Positional difference of malleoli-midpoint from three-dimensional geometric centre of rotation of ankle and its effect on ankle joint kinetics

Natsuki Sado, Hiroto Shiotani, Junya Saeki, Yasuo Kawakami

Research output: Contribution to journalArticlepeer-review

Abstract

Backgrounds: Joint kinetic calculations are sensitive to joint centre locations. Although geometric hip and knee joint centre/axis are generally developed, the ankle joint centre (AJC) is conventionally defined as the midpoint between the malleolus lateralis and medialis (AJCMID) in most gait analyses. Research question: We examined the positional difference of the AJCMID from the geometric centre of rotation (AJCFUN) and its effect on the ankle joint kinetics in representative human gaits. Methods: In the first experiment, we calculated the AJCFUN and indicated its location on the ankle MRI in 14 (seven male and seven female) participants. In the second experiment, we compared ankle kinematics/kinetics based on AJCFUN and AJCMID during walking and hopping at 2.6 Hz in 17 (nine male and eight female) participants. Results: In both experiments, AJCFUN was located at positions significantly medial (-9.2 ± 5.4 mm and -10.1 ± 4.4 mm) and anterior (17.0 ± 7.4 mm and 15.3 ± 5.2 mm) from the AJCMID. Furthermore, the AJCMID underestimated peak dorsiflexion (AJCMID/AJCFUN: 52.6 ± 17.1%) and inversion (AJCMID/AJCFUN: 62.2 ± 11.5%) torques and their durations in walking. Additionally, AJCMID overestimated the plantar flexion torque in both gait modes [AJCMID/AJCFUN: 111.3 ± 4.8% (walking) and 112.7 ± 6.3% (hopping)]. Significance: We therefore concluded that the positional difference between the geometric and landmark-based AJC definitions significantly affected ankle kinetics, thereby indicating that the functional method should be used for defining AJC for gait analysis.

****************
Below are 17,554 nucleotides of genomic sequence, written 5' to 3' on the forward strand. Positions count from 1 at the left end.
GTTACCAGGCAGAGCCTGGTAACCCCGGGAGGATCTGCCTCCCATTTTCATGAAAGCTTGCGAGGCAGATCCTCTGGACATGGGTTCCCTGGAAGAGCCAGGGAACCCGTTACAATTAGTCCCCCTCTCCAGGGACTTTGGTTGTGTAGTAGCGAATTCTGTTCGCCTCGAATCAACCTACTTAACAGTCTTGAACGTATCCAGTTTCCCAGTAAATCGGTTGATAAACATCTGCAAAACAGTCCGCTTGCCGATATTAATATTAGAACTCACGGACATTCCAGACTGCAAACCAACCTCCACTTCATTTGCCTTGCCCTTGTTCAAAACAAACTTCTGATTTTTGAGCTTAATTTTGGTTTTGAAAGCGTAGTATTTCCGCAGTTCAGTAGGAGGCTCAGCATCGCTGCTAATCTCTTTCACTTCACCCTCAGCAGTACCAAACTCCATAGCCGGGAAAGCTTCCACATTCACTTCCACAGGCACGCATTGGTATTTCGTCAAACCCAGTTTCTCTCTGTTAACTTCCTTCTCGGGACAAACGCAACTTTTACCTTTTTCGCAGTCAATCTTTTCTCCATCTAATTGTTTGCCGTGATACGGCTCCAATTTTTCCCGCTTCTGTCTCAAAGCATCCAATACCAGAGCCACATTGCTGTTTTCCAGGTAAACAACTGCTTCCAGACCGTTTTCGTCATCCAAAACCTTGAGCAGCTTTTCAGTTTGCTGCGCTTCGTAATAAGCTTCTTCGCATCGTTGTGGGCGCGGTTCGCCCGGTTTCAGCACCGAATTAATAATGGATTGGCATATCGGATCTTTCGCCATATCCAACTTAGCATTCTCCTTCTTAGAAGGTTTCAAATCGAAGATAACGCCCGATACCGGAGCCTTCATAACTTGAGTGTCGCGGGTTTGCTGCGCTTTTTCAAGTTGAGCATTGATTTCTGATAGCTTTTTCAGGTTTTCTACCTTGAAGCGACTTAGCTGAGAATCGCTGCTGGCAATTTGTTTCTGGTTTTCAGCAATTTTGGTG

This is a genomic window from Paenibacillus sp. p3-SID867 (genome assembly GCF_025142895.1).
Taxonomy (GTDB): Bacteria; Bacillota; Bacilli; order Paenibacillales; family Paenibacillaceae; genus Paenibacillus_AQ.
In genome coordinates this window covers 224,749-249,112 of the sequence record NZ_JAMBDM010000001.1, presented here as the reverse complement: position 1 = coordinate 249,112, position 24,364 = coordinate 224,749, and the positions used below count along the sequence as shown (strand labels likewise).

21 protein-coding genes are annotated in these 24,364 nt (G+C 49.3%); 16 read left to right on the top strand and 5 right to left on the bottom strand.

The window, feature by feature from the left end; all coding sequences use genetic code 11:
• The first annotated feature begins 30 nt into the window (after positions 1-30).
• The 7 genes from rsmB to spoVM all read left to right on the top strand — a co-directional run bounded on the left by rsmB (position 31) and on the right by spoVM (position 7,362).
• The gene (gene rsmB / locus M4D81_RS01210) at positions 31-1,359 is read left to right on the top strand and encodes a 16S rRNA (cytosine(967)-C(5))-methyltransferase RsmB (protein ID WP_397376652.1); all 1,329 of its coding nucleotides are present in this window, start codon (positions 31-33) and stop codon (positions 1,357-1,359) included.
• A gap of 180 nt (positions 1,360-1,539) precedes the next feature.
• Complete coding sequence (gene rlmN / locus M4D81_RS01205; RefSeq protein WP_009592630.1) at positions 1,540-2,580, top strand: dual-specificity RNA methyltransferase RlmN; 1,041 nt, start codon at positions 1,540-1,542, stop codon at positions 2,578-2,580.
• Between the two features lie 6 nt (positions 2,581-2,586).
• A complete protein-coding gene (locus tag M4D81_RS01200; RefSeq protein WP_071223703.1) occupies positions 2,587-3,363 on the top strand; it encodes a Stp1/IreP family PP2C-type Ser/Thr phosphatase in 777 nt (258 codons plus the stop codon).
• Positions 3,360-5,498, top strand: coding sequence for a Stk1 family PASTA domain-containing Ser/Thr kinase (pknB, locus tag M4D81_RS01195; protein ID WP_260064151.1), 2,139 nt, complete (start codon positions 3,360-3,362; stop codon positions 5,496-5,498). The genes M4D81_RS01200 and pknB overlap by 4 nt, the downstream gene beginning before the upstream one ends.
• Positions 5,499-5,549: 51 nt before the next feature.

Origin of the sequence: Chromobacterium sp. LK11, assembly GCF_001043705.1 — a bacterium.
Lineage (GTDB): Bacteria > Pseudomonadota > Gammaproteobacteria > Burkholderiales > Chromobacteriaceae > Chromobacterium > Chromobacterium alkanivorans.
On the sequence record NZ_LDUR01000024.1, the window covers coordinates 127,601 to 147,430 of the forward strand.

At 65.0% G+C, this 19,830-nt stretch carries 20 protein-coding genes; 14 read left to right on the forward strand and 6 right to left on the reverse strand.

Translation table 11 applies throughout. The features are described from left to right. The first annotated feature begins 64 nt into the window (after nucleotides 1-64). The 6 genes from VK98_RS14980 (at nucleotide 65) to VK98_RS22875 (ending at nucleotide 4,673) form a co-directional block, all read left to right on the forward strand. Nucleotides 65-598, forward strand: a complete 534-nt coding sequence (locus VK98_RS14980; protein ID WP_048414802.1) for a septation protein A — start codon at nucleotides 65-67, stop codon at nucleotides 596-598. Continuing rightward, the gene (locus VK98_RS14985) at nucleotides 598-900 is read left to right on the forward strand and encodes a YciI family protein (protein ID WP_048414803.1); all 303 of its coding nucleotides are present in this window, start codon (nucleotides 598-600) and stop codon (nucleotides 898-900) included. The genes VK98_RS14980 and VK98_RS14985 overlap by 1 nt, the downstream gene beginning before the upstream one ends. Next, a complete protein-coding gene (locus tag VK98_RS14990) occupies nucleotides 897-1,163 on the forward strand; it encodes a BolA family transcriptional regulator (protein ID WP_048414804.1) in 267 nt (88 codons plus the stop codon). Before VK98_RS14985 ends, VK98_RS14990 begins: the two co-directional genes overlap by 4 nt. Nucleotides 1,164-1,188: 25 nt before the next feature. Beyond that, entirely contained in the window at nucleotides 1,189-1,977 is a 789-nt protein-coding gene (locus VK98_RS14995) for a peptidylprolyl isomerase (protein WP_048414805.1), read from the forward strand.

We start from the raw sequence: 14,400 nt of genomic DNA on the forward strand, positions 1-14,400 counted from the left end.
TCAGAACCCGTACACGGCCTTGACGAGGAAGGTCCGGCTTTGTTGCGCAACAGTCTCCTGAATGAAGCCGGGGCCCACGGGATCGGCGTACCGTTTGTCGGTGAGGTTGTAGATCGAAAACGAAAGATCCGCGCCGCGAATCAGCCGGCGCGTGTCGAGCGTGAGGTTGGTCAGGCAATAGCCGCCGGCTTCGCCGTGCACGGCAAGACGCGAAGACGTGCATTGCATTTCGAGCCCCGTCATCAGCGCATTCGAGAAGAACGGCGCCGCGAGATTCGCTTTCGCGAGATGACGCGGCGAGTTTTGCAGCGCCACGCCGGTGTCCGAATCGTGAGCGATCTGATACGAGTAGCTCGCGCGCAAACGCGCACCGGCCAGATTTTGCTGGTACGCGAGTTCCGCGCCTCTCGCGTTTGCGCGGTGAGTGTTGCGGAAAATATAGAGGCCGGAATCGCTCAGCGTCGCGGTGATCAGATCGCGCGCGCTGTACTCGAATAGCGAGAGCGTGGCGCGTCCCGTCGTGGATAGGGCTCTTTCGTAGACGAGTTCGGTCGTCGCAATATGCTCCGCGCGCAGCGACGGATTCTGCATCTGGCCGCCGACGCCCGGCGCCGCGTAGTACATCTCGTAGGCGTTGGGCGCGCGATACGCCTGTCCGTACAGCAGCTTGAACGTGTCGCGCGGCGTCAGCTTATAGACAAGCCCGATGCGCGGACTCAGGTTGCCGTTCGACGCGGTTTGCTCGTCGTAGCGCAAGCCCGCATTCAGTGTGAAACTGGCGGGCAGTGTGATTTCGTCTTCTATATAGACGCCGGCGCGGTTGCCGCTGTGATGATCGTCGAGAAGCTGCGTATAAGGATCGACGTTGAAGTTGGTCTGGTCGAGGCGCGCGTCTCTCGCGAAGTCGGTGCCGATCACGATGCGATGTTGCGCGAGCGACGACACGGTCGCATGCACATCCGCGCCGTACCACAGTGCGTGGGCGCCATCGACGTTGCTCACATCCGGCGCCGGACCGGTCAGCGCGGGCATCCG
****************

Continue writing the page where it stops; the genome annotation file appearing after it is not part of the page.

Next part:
Original languageEnglish
Pages (from-to)223-229
Number of pages7
JournalGait and Posture
Volume83
DOIs
Publication statusPublished - 2021 Jan

Keywords

  • biomechanics
  • functional method
  • joint torque
  • least square method
  • locomotion

ASJC Scopus subject areas

  • Biophysics
  • Orthopedics and Sports Medicine
  • Rehabilitation

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